ABC News, Australia
December 16, 2013
Category: Business & Politics
Region: International

A Canberra-based think-tank is recommending the Federal and Tasmanian Governments stop subsidising the state’s native forestry sector. In a report obtained by the ABC set to be published this week, the Australia Institute has criticised successive governments for pouring hundreds of millions of dollars into the industry. It also attacks the forest peace deal, saying it has cost taxpayers roughly $420 million since 2011. Much of the money meant to go to help diversify Tasmania’s economy, it says, has instead gone to propping up industry players.

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Wood, Paper & Green Building

Wood promoters on defensive following launch of national fire safety campaign

Cement Association of Canada
Canada News Wire
December 13, 2013
Category: Wood, Paper & Green Building
Region: Canada

This week in Ottawa, the Cement Association of Canada announced the debut of a national campaign to fight changes to the national building code that would put Canadians at risk. Within hours, those who promote six story wood buildings responded, claiming that “health and safety remain top priorities for the wood industry”. Michael McSweeney, President and CEO of the Cement Association of Canada, dismissed this response as defensive and disingenuous. “Wood burns, concrete doesn’t,” said McSweeney. “Those who promote the interests of building with wood may not like that fact, but it’s a fact. And that’s why we – and firefighters like Carl Pearson, and many others – are stepping up to oppose the building code changes that would see mid-rise all-wood buildings permitted in Canada…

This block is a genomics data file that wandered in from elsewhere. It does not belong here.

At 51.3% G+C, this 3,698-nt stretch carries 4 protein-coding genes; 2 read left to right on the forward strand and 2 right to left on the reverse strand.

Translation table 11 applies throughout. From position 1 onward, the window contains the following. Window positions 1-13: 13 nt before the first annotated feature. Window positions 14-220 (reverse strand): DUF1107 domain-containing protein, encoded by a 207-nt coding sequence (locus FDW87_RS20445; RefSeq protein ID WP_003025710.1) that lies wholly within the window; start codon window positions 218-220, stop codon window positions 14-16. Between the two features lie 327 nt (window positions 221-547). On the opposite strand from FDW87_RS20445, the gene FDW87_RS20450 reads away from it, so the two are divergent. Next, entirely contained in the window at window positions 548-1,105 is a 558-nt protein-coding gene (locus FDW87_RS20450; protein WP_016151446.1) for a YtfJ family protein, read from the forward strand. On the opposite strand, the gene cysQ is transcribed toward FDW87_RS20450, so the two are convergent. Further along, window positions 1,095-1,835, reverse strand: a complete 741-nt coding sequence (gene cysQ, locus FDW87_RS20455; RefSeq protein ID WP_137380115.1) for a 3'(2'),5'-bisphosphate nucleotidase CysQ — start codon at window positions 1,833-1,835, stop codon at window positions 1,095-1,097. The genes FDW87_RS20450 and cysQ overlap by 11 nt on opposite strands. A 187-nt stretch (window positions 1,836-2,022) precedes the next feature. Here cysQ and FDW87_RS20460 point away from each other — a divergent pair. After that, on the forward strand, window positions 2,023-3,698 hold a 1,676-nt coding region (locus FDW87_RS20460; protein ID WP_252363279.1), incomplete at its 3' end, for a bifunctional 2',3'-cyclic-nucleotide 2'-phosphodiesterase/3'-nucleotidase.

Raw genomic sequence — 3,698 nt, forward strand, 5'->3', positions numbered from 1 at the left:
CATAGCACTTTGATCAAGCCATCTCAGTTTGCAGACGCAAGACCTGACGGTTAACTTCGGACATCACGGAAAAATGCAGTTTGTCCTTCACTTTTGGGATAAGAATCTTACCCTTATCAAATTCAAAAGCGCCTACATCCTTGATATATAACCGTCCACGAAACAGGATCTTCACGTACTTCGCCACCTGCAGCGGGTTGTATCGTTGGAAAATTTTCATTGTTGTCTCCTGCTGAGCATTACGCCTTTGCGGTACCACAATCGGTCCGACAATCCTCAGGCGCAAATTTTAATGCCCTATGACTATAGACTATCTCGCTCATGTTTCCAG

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WOU’s College of Education to demonstrate wood-product innovation

Statesman Journal
December 14, 2013
Category: Wood, Paper & Green Building
Region: United States, US West

Western Oregon University’s new College of Education will serve as a demonstration model for the innovative use of wood products. The building has earned a first-of-a-kind designation under Executive Order 12-16, signed by Gov. John Kitzhaber in October 2012. “Western’s new education building is exactly the kind of project this executive order was intended to encourage,” Kitzhaber said. “By increasing the market for products from sustainably managed forests in Oregon, we strengthen our economy and support long-term environmental health.”

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Forestry